bandits roost campground, 59½ Mulberry Street

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The end of the 19th century in the city of New York was a magnet for the immigrants of the world, and most of them found roads not bordered by gold but of almost inhuman poverty. While educated people turn a blind eye, brave reporters like Jacob Riis, born in Denmark, document the shame of the Golden Age. Riis does this by venturing into the city’s most unpleasant environment with dazzling lights of magnesium dust, capturing common crimes, destroying the terrible poverty and density.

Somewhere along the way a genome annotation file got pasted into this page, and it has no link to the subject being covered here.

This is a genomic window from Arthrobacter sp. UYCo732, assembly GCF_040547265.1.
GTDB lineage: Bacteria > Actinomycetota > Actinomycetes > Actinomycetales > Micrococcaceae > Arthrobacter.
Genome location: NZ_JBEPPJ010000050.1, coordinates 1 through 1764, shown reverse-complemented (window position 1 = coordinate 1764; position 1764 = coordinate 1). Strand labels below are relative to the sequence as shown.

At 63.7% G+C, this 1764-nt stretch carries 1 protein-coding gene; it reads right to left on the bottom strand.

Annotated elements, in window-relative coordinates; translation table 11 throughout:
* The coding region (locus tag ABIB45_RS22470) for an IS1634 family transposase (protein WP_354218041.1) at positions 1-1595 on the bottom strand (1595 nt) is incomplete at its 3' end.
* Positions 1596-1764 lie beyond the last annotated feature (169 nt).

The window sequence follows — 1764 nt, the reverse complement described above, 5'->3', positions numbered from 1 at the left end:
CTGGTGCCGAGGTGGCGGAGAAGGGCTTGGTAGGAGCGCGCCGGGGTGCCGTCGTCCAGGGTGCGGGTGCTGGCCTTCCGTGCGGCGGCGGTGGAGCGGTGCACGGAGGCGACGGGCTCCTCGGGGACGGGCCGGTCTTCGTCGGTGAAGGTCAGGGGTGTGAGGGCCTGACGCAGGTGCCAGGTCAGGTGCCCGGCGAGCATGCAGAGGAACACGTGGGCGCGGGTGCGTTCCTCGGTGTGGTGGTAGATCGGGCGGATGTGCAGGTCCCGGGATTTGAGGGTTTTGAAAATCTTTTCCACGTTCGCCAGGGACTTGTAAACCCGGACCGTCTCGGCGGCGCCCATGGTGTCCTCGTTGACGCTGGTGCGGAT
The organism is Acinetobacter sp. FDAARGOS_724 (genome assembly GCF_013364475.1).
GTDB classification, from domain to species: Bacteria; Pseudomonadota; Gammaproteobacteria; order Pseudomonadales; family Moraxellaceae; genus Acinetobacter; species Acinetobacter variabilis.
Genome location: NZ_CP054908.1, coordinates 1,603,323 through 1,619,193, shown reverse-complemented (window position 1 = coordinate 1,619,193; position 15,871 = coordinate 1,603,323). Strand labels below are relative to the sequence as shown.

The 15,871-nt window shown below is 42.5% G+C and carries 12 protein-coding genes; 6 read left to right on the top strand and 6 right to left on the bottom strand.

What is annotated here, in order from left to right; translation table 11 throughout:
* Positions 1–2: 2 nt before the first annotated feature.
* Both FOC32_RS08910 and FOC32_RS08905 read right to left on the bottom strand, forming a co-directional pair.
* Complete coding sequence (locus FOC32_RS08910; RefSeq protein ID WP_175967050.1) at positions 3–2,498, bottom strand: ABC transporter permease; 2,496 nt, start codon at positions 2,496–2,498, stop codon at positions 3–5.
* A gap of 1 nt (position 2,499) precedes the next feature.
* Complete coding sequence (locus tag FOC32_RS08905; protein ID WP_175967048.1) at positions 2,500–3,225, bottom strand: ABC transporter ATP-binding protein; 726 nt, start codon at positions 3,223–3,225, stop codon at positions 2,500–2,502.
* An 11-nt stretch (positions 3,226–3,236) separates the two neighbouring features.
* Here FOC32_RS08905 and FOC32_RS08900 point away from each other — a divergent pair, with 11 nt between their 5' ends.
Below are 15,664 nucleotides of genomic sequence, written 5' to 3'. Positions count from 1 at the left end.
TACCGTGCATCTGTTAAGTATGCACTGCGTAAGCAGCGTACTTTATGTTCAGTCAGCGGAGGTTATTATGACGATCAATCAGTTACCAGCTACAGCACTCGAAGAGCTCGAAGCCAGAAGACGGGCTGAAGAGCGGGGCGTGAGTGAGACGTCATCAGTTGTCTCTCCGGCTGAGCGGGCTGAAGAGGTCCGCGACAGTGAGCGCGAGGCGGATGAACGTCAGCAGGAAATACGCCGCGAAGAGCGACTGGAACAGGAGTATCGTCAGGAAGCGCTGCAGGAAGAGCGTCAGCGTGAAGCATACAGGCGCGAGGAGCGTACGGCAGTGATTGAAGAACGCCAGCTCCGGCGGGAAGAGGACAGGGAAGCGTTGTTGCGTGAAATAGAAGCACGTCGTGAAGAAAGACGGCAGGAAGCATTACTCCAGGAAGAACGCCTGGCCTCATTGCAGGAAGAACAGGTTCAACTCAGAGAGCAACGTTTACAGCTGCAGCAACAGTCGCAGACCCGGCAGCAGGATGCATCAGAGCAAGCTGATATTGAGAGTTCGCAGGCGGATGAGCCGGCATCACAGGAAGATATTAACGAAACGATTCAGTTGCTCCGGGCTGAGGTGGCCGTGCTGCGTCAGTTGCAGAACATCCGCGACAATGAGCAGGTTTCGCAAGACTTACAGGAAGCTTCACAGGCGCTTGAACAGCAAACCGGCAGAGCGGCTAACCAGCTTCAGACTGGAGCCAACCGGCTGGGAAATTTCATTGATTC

The most famous is the image of Riis on the gang of Lower East Side Street, which conveys the danger that lurks at each step. Such work forms the basis of the book for the disclosure of How Half Other Lives, forcing Americans to confront what they have long ignored and galvanizing reformers like the young New York politician Theodore Roosevelt, who wrote to photographers: “I read your book, and I come to help.” Riis’ work was instrumental in the realization of the House Act of 1901, which was a landmark in New York, which improved conditions for the poor, and its focus Enthusiastic and confrontational style that led directly to the era of documentary and scandal. journalism

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